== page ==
The effect of dedicated methodology and statistical review on published manuscript quality

David L. Schriger*, Richelle J. Cooper, Robert L. Wears, Joseph F. Waeckerle

*Corresponding author for this work

Research output: Contribution to journalReview articlepeer-review

11 Citations (Scopus)

Abstract

Study objective: We examine how dedicated methodology and statistical review affects the quality of manuscripts published in Annals of Emergency Medicine. Design: The dedicated reviewers developed a manuscript scoring form based on previously used instruments. The form contained 84 unique elements. Eight items sought the presence of state-of-the-art features (eg, formal exploration of the sensitivity of results to assumptions); the others sought substandard quality. Two raters independently scored each original research publication appearing in 4 consecutive issues of Annals for the presence or absence of each relevant item. We then reviewed the formal methodology and statistical review and all subsequent correspondence between authors and editors to determine whether the methodology and statistical review provided guidance regarding each of the 84 items and whether the advice was incorporated into the final manuscript. Results: There were 32 original research articles. One was never subjected to methodology and statistical review. Reviewers agreed on 94% of all items; single-item agreement ranged from 77% to 100%. State-of-the-art features were present in 31 (14%) of 217 ratings; the methodology and statistical review had commented on 13 (42%) of these. State-of-the-art features were absent in 186 (86%) ratings; the methodology and statistical review had commented on 33 (18%) of these. Substandard features were deemed present in 166 (12%) of 1,519 ratings; the methodology and statistical review had commented on 82 (44%) of these. Substandard features were absent in 1,333 (88%) ratings; the methodology and statistical review had commented on 132 (10%) of these. We found no fatal flaws in the published manuscripts. Conclusion: Methodology reviewers often failed to comment on deficiencies that they had classified as substandard when designing this study. Reviews also did not encourage inclusion of state-of-the-art abstract, article, and references features. When reviews identified areas in need of improvement, only half of the comments led to improved manuscripts. In the other half, authors either rebuked the suggestions or the editors did not act when suggestions were ignored.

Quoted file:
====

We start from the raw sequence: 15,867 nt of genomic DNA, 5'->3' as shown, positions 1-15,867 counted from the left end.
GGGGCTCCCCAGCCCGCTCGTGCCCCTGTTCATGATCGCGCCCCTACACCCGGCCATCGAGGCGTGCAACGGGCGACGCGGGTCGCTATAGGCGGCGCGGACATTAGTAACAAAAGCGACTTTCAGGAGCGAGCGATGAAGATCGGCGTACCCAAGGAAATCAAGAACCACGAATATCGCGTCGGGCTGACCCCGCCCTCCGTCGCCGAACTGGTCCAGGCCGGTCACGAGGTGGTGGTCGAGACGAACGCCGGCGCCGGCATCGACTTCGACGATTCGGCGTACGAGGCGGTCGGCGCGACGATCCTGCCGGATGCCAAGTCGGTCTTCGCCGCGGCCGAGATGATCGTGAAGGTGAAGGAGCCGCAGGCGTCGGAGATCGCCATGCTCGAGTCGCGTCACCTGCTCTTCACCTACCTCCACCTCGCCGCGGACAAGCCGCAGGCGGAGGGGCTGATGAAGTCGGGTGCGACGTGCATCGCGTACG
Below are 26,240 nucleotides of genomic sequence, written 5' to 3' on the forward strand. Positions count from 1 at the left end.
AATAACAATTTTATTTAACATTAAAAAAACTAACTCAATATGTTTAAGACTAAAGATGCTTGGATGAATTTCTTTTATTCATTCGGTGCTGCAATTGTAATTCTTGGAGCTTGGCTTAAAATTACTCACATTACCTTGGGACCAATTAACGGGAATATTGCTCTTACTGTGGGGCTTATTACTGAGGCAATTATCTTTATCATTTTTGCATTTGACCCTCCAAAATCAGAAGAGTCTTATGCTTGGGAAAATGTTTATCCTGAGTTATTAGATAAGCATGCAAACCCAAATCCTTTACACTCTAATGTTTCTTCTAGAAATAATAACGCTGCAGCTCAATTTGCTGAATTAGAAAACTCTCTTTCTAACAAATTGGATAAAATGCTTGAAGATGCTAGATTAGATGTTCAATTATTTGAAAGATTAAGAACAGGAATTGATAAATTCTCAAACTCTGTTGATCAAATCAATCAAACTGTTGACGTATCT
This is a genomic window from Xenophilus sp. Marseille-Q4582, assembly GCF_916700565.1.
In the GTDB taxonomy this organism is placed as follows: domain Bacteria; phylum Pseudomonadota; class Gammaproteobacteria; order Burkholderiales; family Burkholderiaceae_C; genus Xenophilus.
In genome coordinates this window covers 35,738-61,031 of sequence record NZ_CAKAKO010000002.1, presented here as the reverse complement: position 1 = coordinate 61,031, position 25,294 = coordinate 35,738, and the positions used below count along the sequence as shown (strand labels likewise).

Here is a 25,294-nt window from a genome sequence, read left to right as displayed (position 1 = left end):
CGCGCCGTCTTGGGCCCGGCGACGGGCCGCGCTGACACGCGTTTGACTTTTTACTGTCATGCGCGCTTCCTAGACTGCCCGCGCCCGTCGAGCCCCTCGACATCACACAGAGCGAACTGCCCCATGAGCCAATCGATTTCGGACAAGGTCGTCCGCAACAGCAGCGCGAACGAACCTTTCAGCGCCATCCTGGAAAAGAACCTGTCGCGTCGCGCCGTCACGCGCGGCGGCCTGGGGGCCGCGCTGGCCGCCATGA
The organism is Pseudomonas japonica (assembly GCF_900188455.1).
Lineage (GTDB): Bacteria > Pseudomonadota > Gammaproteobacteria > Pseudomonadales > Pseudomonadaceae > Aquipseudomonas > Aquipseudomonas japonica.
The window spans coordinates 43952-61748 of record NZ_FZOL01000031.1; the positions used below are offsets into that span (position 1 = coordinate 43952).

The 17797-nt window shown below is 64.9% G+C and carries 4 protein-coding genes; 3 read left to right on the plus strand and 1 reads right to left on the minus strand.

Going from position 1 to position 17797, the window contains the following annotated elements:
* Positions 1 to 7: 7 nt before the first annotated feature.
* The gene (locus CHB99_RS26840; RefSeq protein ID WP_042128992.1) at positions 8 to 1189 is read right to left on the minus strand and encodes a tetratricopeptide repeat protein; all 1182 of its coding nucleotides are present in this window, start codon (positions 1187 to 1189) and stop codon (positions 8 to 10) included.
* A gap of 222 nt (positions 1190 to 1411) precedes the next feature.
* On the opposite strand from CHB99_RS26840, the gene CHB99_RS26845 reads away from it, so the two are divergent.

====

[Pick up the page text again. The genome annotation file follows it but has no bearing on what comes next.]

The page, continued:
Original languageEnglish
Pages (from-to)334-337
Number of pages4
JournalAnnals of Emergency Medicine
Volume40
Issue number3
DOIs
Publication statusPublished - Sep 2002
Externally publishedYes

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